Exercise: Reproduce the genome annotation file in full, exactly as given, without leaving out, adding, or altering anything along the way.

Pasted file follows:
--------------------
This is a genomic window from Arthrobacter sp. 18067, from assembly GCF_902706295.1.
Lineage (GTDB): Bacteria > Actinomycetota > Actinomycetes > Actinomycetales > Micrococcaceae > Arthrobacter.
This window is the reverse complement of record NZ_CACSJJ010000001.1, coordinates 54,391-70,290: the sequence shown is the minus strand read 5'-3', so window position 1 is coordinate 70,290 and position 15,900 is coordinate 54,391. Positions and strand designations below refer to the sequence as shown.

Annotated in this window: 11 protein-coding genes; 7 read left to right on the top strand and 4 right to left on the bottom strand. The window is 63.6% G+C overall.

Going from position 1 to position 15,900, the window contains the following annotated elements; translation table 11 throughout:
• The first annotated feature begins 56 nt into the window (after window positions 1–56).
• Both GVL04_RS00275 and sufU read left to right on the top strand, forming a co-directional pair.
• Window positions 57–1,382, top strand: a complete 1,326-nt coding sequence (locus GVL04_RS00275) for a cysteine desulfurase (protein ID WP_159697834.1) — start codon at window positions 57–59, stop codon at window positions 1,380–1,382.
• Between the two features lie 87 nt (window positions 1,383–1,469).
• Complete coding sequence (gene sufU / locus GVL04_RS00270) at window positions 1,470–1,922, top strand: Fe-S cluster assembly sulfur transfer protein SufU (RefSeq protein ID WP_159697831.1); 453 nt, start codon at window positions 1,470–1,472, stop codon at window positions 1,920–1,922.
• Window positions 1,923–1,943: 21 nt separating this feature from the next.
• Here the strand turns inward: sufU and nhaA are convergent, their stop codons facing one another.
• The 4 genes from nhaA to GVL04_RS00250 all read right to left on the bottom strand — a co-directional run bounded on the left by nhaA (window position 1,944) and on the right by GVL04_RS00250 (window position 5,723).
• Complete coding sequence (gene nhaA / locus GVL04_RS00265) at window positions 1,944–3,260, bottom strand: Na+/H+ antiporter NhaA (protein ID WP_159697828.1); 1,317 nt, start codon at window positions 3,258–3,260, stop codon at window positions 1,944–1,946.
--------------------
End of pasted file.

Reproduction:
This is a genomic window from Arthrobacter sp. 18067, from assembly GCF_902706295.1.
Lineage (GTDB): Bacteria > Actinomycetota > Actinomycetes > Actinomycetales > Micrococcaceae > Arthrobacter.
This window is the reverse complement of record NZ_CACSJJ010000001.1, coordinates 54,391-70,290: the sequence shown is the minus strand read 5'-3', so window position 1 is coordinate 70,290 and position 15,900 is coordinate 54,391. Positions and strand designations below refer to the sequence as shown.

Annotated in this window: 11 protein-coding genes; 7 read left to right on the top strand and 4 right to left on the bottom strand. The window is 63.6% G+C overall.

Going from position 1 to position 15,900, the window contains the following annotated elements; translation table 11 throughout:
• The first annotated feature begins 56 nt into the window (after window positions 1–56).
• Both GVL04_RS00275 and sufU read left to right on the top strand, forming a co-directional pair.
• Window positions 57–1,382, top strand: a complete 1,326-nt coding sequence (locus GVL04_RS00275) for a cysteine desulfurase (protein ID WP_159697834.1) — start codon at window positions 57–59, stop codon at window positions 1,380–1,382.
• Between the two features lie 87 nt (window positions 1,383–1,469).
• Complete coding sequence (gene sufU / locus GVL04_RS00270) at window positions 1,470–1,922, top strand: Fe-S cluster assembly sulfur transfer protein SufU (RefSeq protein ID WP_159697831.1); 453 nt, start codon at window positions 1,470–1,472, stop codon at window positions 1,920–1,922.
• Window positions 1,923–1,943: 21 nt separating this feature from the next.
• Here the strand turns inward: sufU and nhaA are convergent, their stop codons facing one another.
• The 4 genes from nhaA to GVL04_RS00250 all read right to left on the bottom strand — a co-directional run bounded on the left by nhaA (window position 1,944) and on the right by GVL04_RS00250 (window position 5,723).
• Complete coding sequence (gene nhaA / locus GVL04_RS00265) at window positions 1,944–3,260, bottom strand: Na+/H+ antiporter NhaA (protein ID WP_159697828.1); 1,317 nt, start codon at window positions 3,258–3,260, stop codon at window positions 1,944–1,946.